Regarding LISS plating for type 4 fractures, it occurred to me that an up to date web based list of implants/devices by anatomical areas would be very useful. The surgeon would see all of the device options available and make the most reasonable choice for the case. Just as CT scans have been shown to alter treatment at times, a list of available implants by anatomical areas could alter treatment as well, I think.
Date: Sun, 24 Mar 2002 16:07:22 EST
I am the author of the German paper on a posteromedial approach to this fracture published in Unfallchirurg 1997. A description and an X-ray is also published in CORR 292, p. 97-100, fig. 6a-c. This posteromedial approach works well and allows you to see the spike of the fragment. You can apply an anti-glide plate over the spike of the fragment and supplementary transverse lag screws which avoid varus deviation of the fragment. LISS plate is too big for this purpose. You could use a small fragment LC-LCP reconstruction plate but this is not necessary in my experience. The case in CORR is exactly the one you discuss. The hamstrings usually need only to be retracted, in some cases with a long spike they can be incised and sutured at the end of the procedure. I would use a posteromedial incision and a small anterior incision for the tibial eminence.
The alternative for me would be to start in prone position, use a posterior incision, retract the medial gastro and the popliteus, perform direct fixation and then turn the patient with the draping and fix the tibial spine back. This is also a good option.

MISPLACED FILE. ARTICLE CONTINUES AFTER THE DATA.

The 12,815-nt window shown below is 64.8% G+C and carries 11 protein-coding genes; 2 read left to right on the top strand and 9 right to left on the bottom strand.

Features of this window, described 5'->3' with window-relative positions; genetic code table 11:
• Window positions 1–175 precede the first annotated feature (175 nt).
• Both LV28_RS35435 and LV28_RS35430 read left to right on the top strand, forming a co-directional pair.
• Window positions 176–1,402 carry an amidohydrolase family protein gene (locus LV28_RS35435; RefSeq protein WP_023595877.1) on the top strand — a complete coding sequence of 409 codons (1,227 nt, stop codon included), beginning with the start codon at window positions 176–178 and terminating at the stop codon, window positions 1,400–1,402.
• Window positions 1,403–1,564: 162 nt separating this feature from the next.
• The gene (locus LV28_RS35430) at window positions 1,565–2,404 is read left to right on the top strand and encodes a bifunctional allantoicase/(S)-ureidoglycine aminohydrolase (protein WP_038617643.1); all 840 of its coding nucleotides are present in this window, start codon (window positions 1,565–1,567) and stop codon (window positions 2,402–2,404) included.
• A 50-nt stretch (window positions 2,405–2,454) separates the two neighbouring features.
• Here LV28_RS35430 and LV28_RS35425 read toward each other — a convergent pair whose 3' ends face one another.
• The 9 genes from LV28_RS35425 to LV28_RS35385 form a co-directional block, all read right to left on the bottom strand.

Date: Mon, 25 Mar 2002 14:10:30 -0500
From: James Carr
I have approached these with a small anterolateral incision, and a posteromedial incision. The anterolateral one lets you get at the ACL, and also facilitates cleaning debris from lat-med plateaus. The anterolateral one is just at the margin of the patellar tendon, and doesn't have to go more proximal than the distal 1/3 of the patella. Many times the spine piece can be fixed with a screw. The postero medial lifts the pes anteriorly, then reduces the plateau indirectly by extraarticular landmarks. In rare instances, posterior capsulotomies can be performed. The plate is put right on top of the MCL- no subperiosteal stripping required. I haven't used the LISS, but have handled a number of late posteromedial subluxations when the surgeon didn't buttress that side.
To address a few concerns - The posteromedial approach can be a major pain in the butt. Sometimes a small roll under the opposite hip will help. It is not intended to visualize the joint. The anterolateral approach I describe can easily be extended into a total knee approach.
Date: Mon, 25 Mar 2002 18:16:09 -0700
From: Kanlic, Enes M., M.D.
These posteromedial and posterolateral approaches are often the only applicable solutions. I have used them in many cases, mostly as separate incisions, or occasionaly getting to the pathology through anterior skin and fascia incision, bending the knee and approaching posterior fracture behind MCL and/or LCL.
Here is the attached example of medial and lateral posterior tibial plateau fracture approached through mentioned posterior M and L incisions.
Enes M. Kanlic, M.D., Ph.D.
Texas Tech University HSC
Orthopaedic Surgery Dept.
El Paso, Texas 79905